Andrew Mummery Gallery, 9th October - 8th November 2003
At the centre of Alexis Harding’s show are two pedestrian control railings, the kind of steel fences that represent the casual authority of bored urban planners, happy to direct the plodding citizen away from the statistical dangers of urban joy riders. The same joy riders that, I guess, drove straight into these two barriers, twisting them into violent curves and waves, and which now lie intertwined in the gallery, rescued from the municipal depot in Deptford. The transformation of ordinary matter from something mute into something loaded with significance preoccupies Harding’s work, and this Railing Sculpture No. 1, (all works 2003), marks a distinct moment in its evolution. Around it, Harding’s signature form of process ‘painting’ – gloss grids poured flat into wet oil, producing an anarchic chemistry of wrinkles, tears, slippages and seepages – suggest that he has become increasingly sensitive in addressing genres of art-making as a set of limits that can only be discovered by presenting them as extremes. Whereas Harding’s painted grids used to hold securely to their supports, they now barely hang on, their gloopy viscous oil-gloss mix sliding and dripping from beneath wrinkled skins, onto the concrete floor.
How something like plain old ‘paint’ becomes ‘painting’ or how some damaged railings become what we might think of as ‘sculpture’, are worth maintaining as open questions, especially during the current runaway infatuation with figurative painting, and the carefree return to art-as-pop-commodity that masks (or reveals) a resigned conservatism amongst young artists, for whom picture-making and sculpture are just the means to a career - Prêt-a-porter meets cash-and-carry, down the aisles of Frieze Art Fair. Harding’s attention to the materiality of paint could just be so very 90s, part of that brief development of ‘matterist’ painting that went from Goldsmiths College to Cork Street without drawing breath, and which, from Ian Davenport to Jason Martin is now left to its own devices. But if those painters held on to a certain end-of-painting anxiety that pushed them to reaffirm the concrete values of paint as material and as aesthetic form, Harding’s work has the temerity to jeopardise the idea of both, not to rescue or reaffirm painting, but simply to put it in touch with the real world in which it exists.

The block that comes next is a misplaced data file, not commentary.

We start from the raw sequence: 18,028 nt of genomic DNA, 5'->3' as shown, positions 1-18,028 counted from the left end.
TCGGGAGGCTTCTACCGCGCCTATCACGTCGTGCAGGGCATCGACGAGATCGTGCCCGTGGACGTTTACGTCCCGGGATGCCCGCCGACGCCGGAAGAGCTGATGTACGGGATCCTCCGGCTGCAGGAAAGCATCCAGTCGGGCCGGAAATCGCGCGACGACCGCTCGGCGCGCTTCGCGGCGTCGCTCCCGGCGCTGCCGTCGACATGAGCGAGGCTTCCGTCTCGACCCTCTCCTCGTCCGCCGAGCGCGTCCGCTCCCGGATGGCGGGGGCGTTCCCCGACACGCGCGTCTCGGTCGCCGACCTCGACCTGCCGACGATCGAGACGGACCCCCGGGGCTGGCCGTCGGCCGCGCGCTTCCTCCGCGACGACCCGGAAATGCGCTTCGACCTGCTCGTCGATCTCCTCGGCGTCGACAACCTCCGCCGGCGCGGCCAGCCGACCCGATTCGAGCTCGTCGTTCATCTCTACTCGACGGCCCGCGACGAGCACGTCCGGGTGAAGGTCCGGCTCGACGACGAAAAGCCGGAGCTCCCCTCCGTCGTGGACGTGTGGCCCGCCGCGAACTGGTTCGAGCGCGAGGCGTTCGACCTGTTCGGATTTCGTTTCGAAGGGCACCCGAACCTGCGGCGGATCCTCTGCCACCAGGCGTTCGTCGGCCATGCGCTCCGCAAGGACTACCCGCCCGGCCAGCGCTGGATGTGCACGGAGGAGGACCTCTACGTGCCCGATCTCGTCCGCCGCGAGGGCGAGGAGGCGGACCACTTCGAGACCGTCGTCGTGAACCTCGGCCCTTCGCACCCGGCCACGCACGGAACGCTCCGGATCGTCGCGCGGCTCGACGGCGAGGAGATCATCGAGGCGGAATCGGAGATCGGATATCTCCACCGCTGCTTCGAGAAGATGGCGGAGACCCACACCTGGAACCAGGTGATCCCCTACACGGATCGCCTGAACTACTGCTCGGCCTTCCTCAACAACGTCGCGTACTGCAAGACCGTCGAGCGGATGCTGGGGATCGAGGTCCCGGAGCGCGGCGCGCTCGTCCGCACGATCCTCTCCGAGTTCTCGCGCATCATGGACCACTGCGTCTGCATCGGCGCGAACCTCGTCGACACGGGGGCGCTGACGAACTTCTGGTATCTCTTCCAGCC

The trick of Harding’s new works is to present prosaic stuff in a moment of transformation, allowing one cohering structure to vanish whilst another emerges. Apart from No.1, Harding has started on a series of what might be called drawings; Postage Drawing 1, is simply the odd perforated lattice that exists between postage stamps in sheet form. The stamps removed, the lattice has been gently twisted and pinned onto a support, so that it forms a loose volume: old functions and new forms held in the balance. Similarly Harding’s new paintings more than ever goad the almost complete collapse of painterly convention. The pure grids now not only wrinkle, slide and tear, but the skins they form are now grabbed and pushed about by hand; Painting (B) red oil / orange gloss, has had its skin gathered together, like a comedy tablecloth-pulling trick gone awry. Physical versus visual form, process-as-intention versus process-as-chemistry, finished object versus ongoing performance, ‘art’ versus ‘ordinary’ object, all poised in dynamic tension; the interest lies in Harding’s capacity to value these oppositions equally, or not see them as oppositions at all. Synthesising these boundaries so that they are kept continually open says a lot more about the place of art in lived reality than a thousand canvases that ‘represent’; and art that enacts transformation and openness might be increasingly valuable in a society ever more cautious of change. Like the abstract painting in the Ad Reinhardt cartoon once asked, ‘What do YOU represent?’
all material copyright JJ Charlesworth 2009 and original publishers where indicated